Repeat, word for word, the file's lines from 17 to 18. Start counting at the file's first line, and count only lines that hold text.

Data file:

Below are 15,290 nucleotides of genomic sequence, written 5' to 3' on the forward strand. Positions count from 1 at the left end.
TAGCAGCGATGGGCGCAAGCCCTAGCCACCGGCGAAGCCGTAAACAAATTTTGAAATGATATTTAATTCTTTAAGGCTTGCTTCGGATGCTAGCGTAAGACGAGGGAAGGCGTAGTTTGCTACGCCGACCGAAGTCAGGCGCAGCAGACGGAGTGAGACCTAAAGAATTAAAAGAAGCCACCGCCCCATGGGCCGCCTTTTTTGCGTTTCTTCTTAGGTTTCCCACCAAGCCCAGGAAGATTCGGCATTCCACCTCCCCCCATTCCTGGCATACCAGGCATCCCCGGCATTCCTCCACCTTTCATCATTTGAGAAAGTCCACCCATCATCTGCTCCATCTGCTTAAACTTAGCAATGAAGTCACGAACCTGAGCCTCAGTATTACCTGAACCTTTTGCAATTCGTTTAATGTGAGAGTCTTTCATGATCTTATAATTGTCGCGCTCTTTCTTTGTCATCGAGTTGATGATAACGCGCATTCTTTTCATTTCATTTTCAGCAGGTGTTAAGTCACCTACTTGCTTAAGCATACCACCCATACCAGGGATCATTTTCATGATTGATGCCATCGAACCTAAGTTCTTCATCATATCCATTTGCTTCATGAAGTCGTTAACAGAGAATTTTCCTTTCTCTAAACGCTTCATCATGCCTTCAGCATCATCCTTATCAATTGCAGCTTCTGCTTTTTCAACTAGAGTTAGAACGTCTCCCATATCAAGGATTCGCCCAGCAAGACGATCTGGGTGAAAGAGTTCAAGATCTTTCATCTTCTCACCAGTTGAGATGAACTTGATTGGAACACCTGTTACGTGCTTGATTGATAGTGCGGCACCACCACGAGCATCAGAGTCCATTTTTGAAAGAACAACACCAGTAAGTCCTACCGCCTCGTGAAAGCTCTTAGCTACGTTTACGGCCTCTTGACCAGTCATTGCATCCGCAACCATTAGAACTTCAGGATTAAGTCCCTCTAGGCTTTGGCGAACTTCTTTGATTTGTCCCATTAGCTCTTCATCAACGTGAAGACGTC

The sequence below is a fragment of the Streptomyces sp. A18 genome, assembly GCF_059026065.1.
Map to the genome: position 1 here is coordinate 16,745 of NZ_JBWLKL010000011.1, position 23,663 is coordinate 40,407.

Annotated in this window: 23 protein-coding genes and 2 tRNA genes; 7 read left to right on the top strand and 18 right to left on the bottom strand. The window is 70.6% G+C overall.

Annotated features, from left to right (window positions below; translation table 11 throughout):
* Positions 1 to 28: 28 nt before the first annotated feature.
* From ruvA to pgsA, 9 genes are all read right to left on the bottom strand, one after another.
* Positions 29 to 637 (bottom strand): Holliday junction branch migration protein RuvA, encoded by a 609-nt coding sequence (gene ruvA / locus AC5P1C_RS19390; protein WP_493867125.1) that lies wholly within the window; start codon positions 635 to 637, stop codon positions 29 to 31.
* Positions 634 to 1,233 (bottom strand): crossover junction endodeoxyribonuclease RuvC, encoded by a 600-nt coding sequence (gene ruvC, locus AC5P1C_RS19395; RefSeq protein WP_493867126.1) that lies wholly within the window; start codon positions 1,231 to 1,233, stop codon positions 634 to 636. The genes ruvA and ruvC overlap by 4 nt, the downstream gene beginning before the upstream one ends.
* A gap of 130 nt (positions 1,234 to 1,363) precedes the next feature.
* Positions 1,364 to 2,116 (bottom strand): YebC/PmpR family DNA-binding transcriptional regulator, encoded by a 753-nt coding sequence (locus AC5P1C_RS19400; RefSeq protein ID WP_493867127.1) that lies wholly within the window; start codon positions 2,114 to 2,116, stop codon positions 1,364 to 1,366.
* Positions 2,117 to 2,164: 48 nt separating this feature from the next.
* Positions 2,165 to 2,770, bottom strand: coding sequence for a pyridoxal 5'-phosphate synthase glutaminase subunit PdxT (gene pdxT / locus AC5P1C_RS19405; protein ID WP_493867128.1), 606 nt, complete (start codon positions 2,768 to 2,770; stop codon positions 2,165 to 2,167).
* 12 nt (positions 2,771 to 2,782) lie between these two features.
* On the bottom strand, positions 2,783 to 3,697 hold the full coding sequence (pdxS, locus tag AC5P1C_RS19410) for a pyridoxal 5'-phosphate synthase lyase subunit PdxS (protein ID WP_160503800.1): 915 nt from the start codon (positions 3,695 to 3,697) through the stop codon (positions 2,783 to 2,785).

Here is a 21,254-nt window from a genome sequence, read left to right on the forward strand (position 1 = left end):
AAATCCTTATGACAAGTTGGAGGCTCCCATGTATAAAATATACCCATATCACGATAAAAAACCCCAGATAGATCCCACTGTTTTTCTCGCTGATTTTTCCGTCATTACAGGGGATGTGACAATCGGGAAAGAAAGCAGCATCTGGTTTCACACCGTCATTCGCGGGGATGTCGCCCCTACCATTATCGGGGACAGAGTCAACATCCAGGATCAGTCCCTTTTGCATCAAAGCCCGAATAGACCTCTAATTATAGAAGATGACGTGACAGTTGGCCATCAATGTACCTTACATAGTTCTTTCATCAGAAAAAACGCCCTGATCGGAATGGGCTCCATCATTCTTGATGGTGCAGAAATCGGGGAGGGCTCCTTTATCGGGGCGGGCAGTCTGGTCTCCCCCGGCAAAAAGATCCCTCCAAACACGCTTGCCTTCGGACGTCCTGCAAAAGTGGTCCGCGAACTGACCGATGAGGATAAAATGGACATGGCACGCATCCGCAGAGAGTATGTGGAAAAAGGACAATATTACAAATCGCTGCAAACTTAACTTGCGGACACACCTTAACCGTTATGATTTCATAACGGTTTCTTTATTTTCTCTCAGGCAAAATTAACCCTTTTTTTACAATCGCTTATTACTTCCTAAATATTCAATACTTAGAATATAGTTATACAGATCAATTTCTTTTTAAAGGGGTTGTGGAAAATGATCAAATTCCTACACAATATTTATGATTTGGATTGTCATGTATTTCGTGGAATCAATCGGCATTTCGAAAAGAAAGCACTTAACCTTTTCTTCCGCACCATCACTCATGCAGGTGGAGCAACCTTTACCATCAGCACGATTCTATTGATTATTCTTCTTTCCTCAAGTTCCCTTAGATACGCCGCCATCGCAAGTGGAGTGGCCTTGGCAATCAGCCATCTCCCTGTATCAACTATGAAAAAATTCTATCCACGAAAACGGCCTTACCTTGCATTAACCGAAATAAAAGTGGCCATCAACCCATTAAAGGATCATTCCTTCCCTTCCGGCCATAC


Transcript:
Here is a 21,254-nt window from a genome sequence, read left to right on the forward strand (position 1 = left end):
AAATCCTTATGACAAGTTGGAGGCTCCCATGTATAAAATATACCCATATCACGATAAAAAACCCCAGATAGATCCCACTGTTTTTCTCGCTGATTTTTCCGTCATTACAGGGGATGTGACAATCGGGAAAGAAAGCAGCATCTGGTTTCACACCGTCATTCGCGGGGATGTCGCCCCTACCATTATCGGGGACAGAGTCAACATCCAGGATCAGTCCCTTTTGCATCAAAGCCCGAATAGACCTCTAATTATAGAAGATGACGTGACAGTTGGCCATCAATGTACCTTACATAGTTCTTTCATCAGAAAAAACGCCCTGATCGGAATGGGCTCCATCATTCTTGATGGTGCAGAAATCGGGGAGGGCTCCTTTATCGGGGCGGGCAGTCTGGTCTCCCCCGGCAAAAAGATCCCTCCAAACACGCTTGCCTTCGGACGTCCTGCAAAAGTGGTCCGCGAACTGACCGATGAGGATAAAATGGACATGGCACGCATCCGCAGAGAGTATGTGGAAAAAGGACAATATTACAAATCGCTGCAAACTTAACTTGCGGACACACCTTAACCGTTATGATTTCATAACGGTTTCTTTATTTTCTCTCAGGCAAAATTAACCCTTTTTTTACAATCGCTTATTACTTCCTAAATATTCAATACTTAGAATATAGTTATACAGATCAATTTCTTTTTAAAGGGGTTGTGGAAAATGATCAAATTCCTACACAATATTTATGATTTGGATTGTCATGTATTTCGTGGAATCAATCGGCATTTCGAAAAGAAAGCACTTAACCTTTTCTTCCGCACCATCACTCATGCAGGTGGAGCAACCTTTACCATCAGCACGATTCTATTGATTATTCTTCTTTCCTCAAGTTCCCTTAGATACGCCGCCATCGCAAGTGGAGTGGCCTTGGCAATCAGCCATCTCCCTGTATCAACTATGAAAAAATTCTATCCACGAAAACGGCCTTACCTTGCATTAACCGAAATAAAAGTGGCCATCAACCCATTAAAGGATCATTCCTTCCCTTCCGGCCATAC